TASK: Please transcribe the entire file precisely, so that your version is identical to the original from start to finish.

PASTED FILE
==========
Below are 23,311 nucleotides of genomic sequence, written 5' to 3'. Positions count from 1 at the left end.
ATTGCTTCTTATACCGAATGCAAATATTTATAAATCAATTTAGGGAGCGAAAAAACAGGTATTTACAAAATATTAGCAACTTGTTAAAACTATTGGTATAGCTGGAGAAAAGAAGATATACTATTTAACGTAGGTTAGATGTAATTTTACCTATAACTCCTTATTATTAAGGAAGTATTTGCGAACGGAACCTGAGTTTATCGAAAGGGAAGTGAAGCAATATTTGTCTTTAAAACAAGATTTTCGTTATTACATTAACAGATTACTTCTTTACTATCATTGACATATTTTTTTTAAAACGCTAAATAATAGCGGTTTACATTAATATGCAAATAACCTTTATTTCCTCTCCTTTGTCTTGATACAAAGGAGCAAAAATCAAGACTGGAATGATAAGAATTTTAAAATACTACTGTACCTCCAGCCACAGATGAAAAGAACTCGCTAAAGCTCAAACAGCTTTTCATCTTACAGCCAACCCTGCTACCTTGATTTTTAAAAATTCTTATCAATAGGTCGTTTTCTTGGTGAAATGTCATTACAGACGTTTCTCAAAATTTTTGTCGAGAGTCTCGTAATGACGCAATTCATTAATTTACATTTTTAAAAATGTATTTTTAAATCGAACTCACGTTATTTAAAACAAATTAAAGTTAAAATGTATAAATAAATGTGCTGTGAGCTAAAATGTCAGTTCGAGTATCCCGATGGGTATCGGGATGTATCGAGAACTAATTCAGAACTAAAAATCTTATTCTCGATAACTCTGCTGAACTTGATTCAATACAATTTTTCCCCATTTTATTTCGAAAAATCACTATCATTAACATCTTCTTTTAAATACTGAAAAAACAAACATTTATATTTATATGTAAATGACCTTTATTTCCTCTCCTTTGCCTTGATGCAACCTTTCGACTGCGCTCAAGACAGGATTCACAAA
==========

Below are 23,311 nucleotides of genomic sequence, written 5' to 3'. Positions count from 1 at the left end.
ATTGCTTCTTATACCGAATGCAAATATTTATAAATCAATTTAGGGAGCGAAAAAACAGGTATTTACAAAATATTAGCAACTTGTTAAAACTATTGGTATAGCTGGAGAAAAGAAGATATACTATTTAACGTAGGTTAGATGTAATTTTACCTATAACTCCTTATTATTAAGGAAGTATTTGCGAACGGAACCTGAGTTTATCGAAAGGGAAGTGAAGCAATATTTGTCTTTAAAACAAGATTTTCGTTATTACATTAACAGATTACTTCTTTACTATCATTGACATATTTTTTTTAAAACGCTAAATAATAGCGGTTTACATTAATATGCAAATAACCTTTATTTCCTCTCCTTTGTCTTGATACAAAGGAGCAAAAATCAAGACTGGAATGATAAGAATTTTAAAATACTACTGTACCTCCAGCCACAGATGAAAAGAACTCGCTAAAGCTCAAACAGCTTTTCATCTTACAGCCAACCCTGCTACCTTGATTTTTAAAAATTCTTATCAATAGGTCGTTTTCTTGGTGAAATGTCATTACAGACGTTTCTCAAAATTTTTGTCGAGAGTCTCGTAATGACGCAATTCATTAATTTACATTTTTAAAAATGTATTTTTAAATCGAACTCACGTTATTTAAAACAAATTAAAGTTAAAATGTATAAATAAATGTGCTGTGAGCTAAAATGTCAGTTCGAGTATCCCGATGGGTATCGGGATGTATCGAGAACTAATTCAGAACTAAAAATCTTATTCTCGATAACTCTGCTGAACTTGATTCAATACAATTTTTCCCCATTTTATTTCGAAAAATCACTATCATTAACATCTTCTTTTAAATACTGAAAAAACAAACATTTATATTTATATGTAAATGACCTTTATTTCCTCTCCTTTGCCTTGATGCAACCTTTCGACTGCGCTCAAGACAGGATTCACAAA